Numerical results show the difficulty of obtaining grid‐independent solutions with respect to local details in the region of channels. Grid convergence patterns and numerical uncertainty are found to be dependent on the applied scheme. In general, the first‐order hybrid scheme is diffusive and under predicts the formation of channels. The second‐order central‐difference scheme brings about oscillations with possible non‐physical extremes of solute composition in the region of channel segregates due to sharp gradients in the solutal field. The results obtained using TVD and WENO schemes contain no oscillations and show an excellent capture of channels formation and resolution of the interface between solute‐rich and depleted bands. Different stages of channels formation are followed by analyzing thermo‐solutal convection and macrosegregation at different times during solidification.
Accurate prediction of local variation in the solutal and flow fields in the channels regions requires grid refinement up to scales in the order of microscopic dendrite arm spacing. This imposes limitations in terms of large computational time and applicability of available macroscopic models based on classical volume‐averaging techniques.
The present study is very useful for numerical simulation of macrosegregation during ingot casting of metal alloys.
The paper provides the methodology and application of TVD schemes to predict channel segregates during columnar solidification of metal alloys. It also demonstrates the limitations of classical schemes for simulation of alloy solidification.
Based on the normalized variable diagram, the weakness of the Gaskell and Lau's convective boundedness criterion (GL‐CBC) is revealed by numerical example. By careful…
Based on the normalized variable diagram, the weakness of the Gaskell and Lau's convective boundedness criterion (GL‐CBC) is revealed by numerical example. By careful consideration of the smoothness of the normalized variable variation pattern, more rigorous constraints on the interface value interpolation are found. A new CBC is thus proposed, whose feasibility and correctness are demonstrated by the inspection of ten existing bounded schemes and a numerical example.
The effect of throughflow and Coriolis force on convective instabilities in micropolar fluid layer heated from below for free‐free, isothermal and micro‐rotation free…
The effect of throughflow and Coriolis force on convective instabilities in micropolar fluid layer heated from below for free‐free, isothermal and micro‐rotation free boundaries is investigated. Calculations are made using a lower order Galerkin approximation to solve the eigenvalue problem for stationary instability. It is observed that both stabilizing and destabilizing factors due to constant vertical throughflow can be enhanced by rotation.
This paper presents finite volume computations of turbulent flow througha square cross‐sectioned U‐bend of curvature strong enough(Rc/D =0.65) to cause separation. A zonal…
This paper presents finite volume computations of turbulent flow through a square cross‐sectioned U‐bend of curvature strong enough (Rc/D =0.65) to cause separation. A zonal turbulence modelling approach is adopted, in which the high‐Re k‐ε model is used over most of the flow domain with the low‐Re, I‐equation model of k‐transport employed within the near‐wall regions. Computations with grids of different sizes and also with different discretization schemes, demonstrate that for this flow the solution of the k and ε equations is more sensitive to the scheme employed in their convective discretization than the solution of the mean flow equations. To avoid the use of extremely fine 3‐Dimensional grids, bounded high order schemes need to be used in the discretization of the turbulence transport equations. The predictions, while encouraging, displayed some deficiencies in the downstream region due to deficiencies in the turbulence model. Evidently, further refinements in the turbulence model are necessary. Initial computations of flow and heat transfer through a rotating U‐bend, indicate that at rotational numbers (Ro = ΩD/Wb) relevant to blade cooling passages, the Coriolis force can substantially modify the hydrodynamic and thermal behaviour.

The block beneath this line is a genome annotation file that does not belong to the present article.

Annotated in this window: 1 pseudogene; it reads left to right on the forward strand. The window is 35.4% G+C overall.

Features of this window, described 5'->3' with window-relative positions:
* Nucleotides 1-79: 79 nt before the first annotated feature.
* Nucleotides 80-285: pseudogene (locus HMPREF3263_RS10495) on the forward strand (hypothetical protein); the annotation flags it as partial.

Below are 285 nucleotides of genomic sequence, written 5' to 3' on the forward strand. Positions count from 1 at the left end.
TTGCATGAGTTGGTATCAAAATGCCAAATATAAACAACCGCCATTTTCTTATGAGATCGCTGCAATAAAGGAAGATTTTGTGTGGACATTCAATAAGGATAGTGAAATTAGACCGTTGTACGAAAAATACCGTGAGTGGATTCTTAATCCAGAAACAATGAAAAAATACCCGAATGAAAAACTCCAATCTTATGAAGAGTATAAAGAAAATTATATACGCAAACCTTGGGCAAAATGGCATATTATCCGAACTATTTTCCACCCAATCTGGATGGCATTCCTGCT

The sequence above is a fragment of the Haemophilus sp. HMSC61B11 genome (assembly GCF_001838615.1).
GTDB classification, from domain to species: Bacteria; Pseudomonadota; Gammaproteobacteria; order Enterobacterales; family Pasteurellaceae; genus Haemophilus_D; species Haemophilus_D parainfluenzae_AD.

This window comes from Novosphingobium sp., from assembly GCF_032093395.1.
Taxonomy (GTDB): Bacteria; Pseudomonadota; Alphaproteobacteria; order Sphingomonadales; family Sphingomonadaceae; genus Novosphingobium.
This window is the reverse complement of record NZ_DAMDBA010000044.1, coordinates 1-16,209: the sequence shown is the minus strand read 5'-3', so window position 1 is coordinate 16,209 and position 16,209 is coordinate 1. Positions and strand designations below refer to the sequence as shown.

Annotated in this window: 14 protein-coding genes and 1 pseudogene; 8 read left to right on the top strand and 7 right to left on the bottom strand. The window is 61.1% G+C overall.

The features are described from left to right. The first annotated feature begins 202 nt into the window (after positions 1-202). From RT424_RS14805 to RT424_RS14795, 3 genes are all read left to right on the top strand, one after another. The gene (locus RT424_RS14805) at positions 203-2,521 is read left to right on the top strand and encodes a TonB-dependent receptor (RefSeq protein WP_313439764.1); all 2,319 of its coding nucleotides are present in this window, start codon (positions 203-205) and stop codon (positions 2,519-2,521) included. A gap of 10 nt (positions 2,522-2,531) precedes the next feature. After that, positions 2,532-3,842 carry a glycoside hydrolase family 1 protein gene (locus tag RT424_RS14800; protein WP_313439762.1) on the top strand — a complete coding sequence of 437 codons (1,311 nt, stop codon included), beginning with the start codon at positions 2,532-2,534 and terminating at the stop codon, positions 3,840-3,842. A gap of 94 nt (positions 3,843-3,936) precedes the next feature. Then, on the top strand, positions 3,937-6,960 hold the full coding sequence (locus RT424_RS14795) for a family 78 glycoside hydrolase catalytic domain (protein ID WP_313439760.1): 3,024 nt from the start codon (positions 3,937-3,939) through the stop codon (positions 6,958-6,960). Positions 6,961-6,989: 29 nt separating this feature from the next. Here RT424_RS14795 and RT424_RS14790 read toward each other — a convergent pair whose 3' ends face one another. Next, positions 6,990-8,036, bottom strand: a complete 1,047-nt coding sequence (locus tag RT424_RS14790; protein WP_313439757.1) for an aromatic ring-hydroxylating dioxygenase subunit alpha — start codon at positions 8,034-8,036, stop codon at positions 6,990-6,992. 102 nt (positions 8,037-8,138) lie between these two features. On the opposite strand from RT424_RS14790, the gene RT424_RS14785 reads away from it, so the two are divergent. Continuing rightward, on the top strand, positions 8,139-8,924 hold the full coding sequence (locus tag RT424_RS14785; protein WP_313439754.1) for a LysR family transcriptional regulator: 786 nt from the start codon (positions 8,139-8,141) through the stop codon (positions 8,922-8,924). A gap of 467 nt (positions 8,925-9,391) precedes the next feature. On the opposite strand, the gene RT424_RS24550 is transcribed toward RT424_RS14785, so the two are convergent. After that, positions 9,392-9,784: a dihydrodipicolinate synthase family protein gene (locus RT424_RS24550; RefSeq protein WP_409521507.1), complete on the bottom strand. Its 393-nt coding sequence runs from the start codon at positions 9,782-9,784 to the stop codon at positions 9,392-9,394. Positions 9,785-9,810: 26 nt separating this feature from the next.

In this paper the effects of choosing dependent variables and cell face velocities on convergence of the SIMPLE algorithm are discussed. Using different velocity…
In this paper the effects of choosing dependent variables and cell face velocities on convergence of the SIMPLE algorithm are discussed. Using different velocity components as either dependent variables or cell‐face velocities, both convergent rate and calculation accuracy of the algorithm are compared and studied. A novel method, named “cross‐correction”, is developed to improve the convergence of the algorithm of using non‐orthogonal grids. Cases with benchmark and analytical solutions are used for numerical experiments and validation. The results show that, although different velocity components are employed as either dependent variables or cell face velocities, there is no obvious difference in both the convergent rates and numerical solutions. Moreover, the “cross‐correction” method is validated by computations with several first‐order and high‐order convection schemes; and the generality of convergence improvement achieved by the method is shown in the paper.
The paper presents the numerical performance of the preconditionedgeneralized conjugate gradient (PGCG) methods in solvingnon‐linear convection — diffusion equations…
The paper presents the numerical performance of the preconditioned generalized conjugate gradient (PGCG) methods in solving non‐linear convection — diffusion equations. Three non‐linear systems which describe a non‐isothermal chemical reactor, the chemically driven convection in a porous medium and the incompressible steady flow past a sphere are the test problems. The standard second order accurate centred finite difference scheme is used to discretize the models equations. The discrete approximations are solved with a double iterative process using the Newton method as outer iteration and the PGCG algorithm as inner iteration. Three PGCG techniques, which emerge to be the best performing, are tested. Laplace‐type operators are employed for preconditioning. The results show that the convergence of the PGCG methods depends strongly on the convection—diffusion ratio. The most robust algorithm is GMRES. But even with GMRES non‐convergence occurs when the convection—diffusion ratio exceeds a limit value. This value seems to be influenced by the non‐linearity type.